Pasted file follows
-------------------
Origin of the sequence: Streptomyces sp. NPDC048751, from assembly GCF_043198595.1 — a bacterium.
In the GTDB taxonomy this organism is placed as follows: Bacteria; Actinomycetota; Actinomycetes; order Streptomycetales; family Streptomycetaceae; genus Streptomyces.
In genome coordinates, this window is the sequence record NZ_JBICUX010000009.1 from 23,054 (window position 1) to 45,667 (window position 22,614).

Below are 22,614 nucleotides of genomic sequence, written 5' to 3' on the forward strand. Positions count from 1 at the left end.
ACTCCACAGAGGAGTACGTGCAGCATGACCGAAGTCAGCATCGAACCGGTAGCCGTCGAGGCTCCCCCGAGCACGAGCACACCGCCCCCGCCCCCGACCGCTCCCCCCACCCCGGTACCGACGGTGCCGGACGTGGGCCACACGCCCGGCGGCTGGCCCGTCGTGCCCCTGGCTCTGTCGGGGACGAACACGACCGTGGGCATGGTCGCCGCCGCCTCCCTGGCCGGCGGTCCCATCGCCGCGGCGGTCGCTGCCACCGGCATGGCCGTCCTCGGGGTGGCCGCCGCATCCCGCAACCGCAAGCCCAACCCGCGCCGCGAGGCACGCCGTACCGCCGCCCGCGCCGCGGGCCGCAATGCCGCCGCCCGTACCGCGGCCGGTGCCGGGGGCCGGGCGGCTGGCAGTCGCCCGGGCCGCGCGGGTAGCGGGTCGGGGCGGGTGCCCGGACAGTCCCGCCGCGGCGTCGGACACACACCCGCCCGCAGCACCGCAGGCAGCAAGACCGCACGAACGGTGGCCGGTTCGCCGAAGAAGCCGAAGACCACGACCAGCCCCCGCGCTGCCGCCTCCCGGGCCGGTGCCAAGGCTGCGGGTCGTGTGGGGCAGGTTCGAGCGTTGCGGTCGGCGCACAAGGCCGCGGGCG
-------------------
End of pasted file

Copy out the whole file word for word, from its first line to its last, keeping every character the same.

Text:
Origin of the sequence: Streptomyces sp. NPDC048751, from assembly GCF_043198595.1 — a bacterium.
In the GTDB taxonomy this organism is placed as follows: Bacteria; Actinomycetota; Actinomycetes; order Streptomycetales; family Streptomycetaceae; genus Streptomyces.
In genome coordinates, this window is the sequence record NZ_JBICUX010000009.1 from 23,054 (window position 1) to 45,667 (window position 22,614).

Below are 22,614 nucleotides of genomic sequence, written 5' to 3' on the forward strand. Positions count from 1 at the left end.
ACTCCACAGAGGAGTACGTGCAGCATGACCGAAGTCAGCATCGAACCGGTAGCCGTCGAGGCTCCCCCGAGCACGAGCACACCGCCCCCGCCCCCGACCGCTCCCCCCACCCCGGTACCGACGGTGCCGGACGTGGGCCACACGCCCGGCGGCTGGCCCGTCGTGCCCCTGGCTCTGTCGGGGACGAACACGACCGTGGGCATGGTCGCCGCCGCCTCCCTGGCCGGCGGTCCCATCGCCGCGGCGGTCGCTGCCACCGGCATGGCCGTCCTCGGGGTGGCCGCCGCATCCCGCAACCGCAAGCCCAACCCGCGCCGCGAGGCACGCCGTACCGCCGCCCGCGCCGCGGGCCGCAATGCCGCCGCCCGTACCGCGGCCGGTGCCGGGGGCCGGGCGGCTGGCAGTCGCCCGGGCCGCGCGGGTAGCGGGTCGGGGCGGGTGCCCGGACAGTCCCGCCGCGGCGTCGGACACACACCCGCCCGCAGCACCGCAGGCAGCAAGACCGCACGAACGGTGGCCGGTTCGCCGAAGAAGCCGAAGACCACGACCAGCCCCCGCGCTGCCGCCTCCCGGGCCGGTGCCAAGGCTGCGGGTCGTGTGGGGCAGGTTCGAGCGTTGCGGTCGGCGCACAAGGCCGCGGGCG